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and do i fight it? do i love it? do i run from it? what do i do? and unforeseen circumstance was born and he had to lose. >> reporter: a spokesman for the cincinnati police says he is not aware of any intention to charge the parents or the mother at this time. as for the zoo they say they hope the reopen the gorilla world exhibit this weekend after they've had a chance to adequately assess all those barriers. carol? >> jessica schneider reporting live from cincinnati. thank you. my next guest is now speaking out against what she calls the viral mob attacking the boy's mother. with me now is the opinion editor at the "cincinnati "enquirer" and welcome, cindy. >> good morning. thank you, carol. >> thanks for being here. thousands of people are calling for the parents of this little boy to be charge with the crime. are you surprised by that? >> i guess i'm surprised at how
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the number of people, yes. although, then again, we have also seen with social media how quickly what opinion here or there can snowball into, you know, what i called in my column a virtual mob. >> a mob mentality, right. you wrote in that op-ed, quote, raising a child to age 18 means maneuvering him or her safely through more than 567 million seconds. and it only takes one of those seconds for something to go terribly awry. a lot of parents surely realize this. why are we so quick to judge? >> you know, i think social media just has made it so easy. it's -- you know, as i suggest in my column, it's hard to mourn, to just simply sit and hurt and feel bad for the loss of this magnificent animal. and it's easier to create a meme and to lash out and i think you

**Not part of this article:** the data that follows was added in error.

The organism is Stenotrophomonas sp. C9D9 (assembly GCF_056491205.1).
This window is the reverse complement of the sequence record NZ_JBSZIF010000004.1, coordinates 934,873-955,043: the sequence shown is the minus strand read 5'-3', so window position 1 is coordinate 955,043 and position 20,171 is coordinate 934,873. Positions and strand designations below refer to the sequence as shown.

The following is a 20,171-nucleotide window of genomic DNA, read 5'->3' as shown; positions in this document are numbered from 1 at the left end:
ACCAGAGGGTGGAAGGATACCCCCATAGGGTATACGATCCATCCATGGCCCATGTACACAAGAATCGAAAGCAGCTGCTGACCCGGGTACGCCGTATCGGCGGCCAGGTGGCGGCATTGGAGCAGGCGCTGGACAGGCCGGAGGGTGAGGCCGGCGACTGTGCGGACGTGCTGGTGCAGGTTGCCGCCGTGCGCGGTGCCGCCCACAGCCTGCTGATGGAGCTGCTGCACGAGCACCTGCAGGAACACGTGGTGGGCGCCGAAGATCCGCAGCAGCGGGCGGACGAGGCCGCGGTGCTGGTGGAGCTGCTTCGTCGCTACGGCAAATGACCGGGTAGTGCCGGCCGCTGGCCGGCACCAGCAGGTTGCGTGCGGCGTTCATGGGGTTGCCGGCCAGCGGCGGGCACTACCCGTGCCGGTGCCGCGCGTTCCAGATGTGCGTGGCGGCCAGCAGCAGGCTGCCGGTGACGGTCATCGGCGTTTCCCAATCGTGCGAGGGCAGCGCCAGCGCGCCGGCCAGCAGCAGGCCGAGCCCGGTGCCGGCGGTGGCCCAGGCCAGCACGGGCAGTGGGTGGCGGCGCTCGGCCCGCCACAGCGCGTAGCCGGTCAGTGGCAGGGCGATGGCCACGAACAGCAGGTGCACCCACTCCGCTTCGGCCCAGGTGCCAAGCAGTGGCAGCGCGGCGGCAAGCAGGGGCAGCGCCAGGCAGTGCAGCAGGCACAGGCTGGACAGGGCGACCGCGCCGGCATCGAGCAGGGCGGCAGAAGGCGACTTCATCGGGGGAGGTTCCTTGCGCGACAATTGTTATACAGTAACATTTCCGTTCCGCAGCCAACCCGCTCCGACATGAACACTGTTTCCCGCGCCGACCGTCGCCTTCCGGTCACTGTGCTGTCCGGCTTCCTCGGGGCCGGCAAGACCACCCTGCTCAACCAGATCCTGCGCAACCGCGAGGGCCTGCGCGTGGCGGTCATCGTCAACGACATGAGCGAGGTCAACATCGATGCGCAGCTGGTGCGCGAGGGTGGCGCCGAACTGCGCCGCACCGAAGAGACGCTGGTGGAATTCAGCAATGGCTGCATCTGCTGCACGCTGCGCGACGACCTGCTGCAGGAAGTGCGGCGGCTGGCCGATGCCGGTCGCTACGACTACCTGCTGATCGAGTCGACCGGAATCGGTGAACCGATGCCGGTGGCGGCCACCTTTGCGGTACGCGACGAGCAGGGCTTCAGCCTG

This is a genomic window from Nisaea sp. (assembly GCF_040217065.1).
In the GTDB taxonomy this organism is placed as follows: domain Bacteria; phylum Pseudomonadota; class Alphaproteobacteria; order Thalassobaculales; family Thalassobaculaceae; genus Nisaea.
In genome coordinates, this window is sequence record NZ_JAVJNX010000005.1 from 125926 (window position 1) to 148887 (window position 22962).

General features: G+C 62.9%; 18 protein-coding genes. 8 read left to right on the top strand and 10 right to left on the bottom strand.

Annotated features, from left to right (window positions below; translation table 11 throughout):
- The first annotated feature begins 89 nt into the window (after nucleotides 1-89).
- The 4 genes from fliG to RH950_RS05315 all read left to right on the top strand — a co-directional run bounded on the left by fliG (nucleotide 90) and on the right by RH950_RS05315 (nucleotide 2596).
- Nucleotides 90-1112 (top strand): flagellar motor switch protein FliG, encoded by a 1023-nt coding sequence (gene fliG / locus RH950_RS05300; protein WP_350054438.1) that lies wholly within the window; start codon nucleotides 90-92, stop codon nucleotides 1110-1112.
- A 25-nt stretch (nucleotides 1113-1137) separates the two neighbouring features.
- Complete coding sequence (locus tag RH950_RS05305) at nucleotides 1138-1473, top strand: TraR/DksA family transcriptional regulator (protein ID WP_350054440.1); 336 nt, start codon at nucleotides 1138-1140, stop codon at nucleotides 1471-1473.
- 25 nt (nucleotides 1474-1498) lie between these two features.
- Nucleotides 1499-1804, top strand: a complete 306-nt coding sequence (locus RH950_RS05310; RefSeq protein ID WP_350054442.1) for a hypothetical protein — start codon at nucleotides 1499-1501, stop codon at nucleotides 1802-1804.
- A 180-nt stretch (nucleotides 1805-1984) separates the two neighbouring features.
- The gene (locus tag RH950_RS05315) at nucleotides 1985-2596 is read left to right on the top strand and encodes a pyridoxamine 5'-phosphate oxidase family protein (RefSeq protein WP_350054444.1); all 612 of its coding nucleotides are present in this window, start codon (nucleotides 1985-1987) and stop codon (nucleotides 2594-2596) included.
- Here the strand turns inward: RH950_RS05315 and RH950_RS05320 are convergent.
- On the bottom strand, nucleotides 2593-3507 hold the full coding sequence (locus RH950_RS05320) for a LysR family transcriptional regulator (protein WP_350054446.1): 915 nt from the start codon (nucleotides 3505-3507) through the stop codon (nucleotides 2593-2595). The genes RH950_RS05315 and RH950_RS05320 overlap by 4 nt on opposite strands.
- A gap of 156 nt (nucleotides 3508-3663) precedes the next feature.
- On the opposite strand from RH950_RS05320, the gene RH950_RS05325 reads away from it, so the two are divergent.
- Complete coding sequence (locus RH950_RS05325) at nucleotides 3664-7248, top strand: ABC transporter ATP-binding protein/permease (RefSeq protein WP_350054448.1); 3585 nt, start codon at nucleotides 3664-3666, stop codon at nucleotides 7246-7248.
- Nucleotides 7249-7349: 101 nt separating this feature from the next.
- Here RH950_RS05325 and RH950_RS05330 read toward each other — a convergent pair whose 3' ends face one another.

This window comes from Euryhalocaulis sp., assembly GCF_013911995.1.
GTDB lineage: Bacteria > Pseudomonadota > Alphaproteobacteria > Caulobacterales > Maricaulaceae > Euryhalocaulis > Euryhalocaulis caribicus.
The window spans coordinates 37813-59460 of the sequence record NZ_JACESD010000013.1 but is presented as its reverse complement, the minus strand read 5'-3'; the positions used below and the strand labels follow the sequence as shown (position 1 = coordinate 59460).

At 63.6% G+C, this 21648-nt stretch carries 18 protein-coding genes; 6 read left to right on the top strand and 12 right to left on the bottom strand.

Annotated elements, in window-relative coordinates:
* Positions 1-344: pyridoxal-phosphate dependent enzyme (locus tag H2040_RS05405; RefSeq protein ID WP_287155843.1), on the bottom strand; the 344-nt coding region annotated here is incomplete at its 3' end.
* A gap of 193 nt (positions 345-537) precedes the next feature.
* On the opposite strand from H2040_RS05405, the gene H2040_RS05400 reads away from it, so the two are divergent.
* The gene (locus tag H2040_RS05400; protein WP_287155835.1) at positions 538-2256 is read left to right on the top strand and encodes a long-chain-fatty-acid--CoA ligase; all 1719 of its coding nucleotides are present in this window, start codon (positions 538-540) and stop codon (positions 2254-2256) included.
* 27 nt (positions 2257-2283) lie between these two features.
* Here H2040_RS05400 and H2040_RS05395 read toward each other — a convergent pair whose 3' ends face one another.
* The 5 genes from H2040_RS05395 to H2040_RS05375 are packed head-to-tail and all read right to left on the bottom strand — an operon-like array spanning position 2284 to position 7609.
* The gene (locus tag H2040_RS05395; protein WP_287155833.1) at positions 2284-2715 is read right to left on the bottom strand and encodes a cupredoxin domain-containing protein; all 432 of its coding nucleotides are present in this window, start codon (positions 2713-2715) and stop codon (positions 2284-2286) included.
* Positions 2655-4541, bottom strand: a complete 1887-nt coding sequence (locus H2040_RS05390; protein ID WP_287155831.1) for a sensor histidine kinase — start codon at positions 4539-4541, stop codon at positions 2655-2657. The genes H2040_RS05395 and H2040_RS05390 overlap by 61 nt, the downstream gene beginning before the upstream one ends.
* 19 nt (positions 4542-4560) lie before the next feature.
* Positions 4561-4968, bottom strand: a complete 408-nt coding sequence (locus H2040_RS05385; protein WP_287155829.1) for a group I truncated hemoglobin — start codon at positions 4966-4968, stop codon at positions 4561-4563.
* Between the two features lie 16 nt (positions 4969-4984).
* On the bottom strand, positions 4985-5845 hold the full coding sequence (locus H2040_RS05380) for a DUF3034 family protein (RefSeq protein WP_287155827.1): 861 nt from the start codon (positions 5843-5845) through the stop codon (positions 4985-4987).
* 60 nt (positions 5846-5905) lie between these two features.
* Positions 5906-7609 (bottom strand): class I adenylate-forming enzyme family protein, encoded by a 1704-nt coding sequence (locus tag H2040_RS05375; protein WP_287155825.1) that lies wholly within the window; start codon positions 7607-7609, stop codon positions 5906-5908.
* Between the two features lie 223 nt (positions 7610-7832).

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can sense that we feel we've solved the problem if we can say, okay, it's the parents' fault. if parents simply do better this won't happen again. >> and as you point out in our column, nothing like this has ever happened at this particular zoo. and this exhibit has been there for many, many years. so why aren't people considering that? >> absolutely. it's 38 years is what the zoo says that exhibit has been there. you know, my family, i didn't mention this, but my family -- in the column, but my family are members of the zoo. we love going there. and it's a zoo that is one of the highest rated in the country that we're very proud of. so this is hard in a number of ways. you know, i think, again, i think people just react and they feel before they stop to think sometimes. and when you hear somebody else on social media agreeing with you, then it just becomes this
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piling on affect and the level of vitriole ramps up. >> some people calling the killing of this gorilla a murder. holding vigils for this gorilla. seems that some are putting the value of this life of this gorilla over a child. >> absolutely. and i've gotten some e-mails to that effect. you know, seeing posts that, you know, the gorilla was innocent. you know, i had an e-mailer or a comment this morning that the gorilla was innocent and the child was at fault. you know, that seems a little bit extreme. but you do have that animal rights and i certainly consider myself an animal lover but you have that animal rights contingent that absolutely is putting -- placing more value on the endangered gorilla than the child. >> so last question. what kind of backlash have you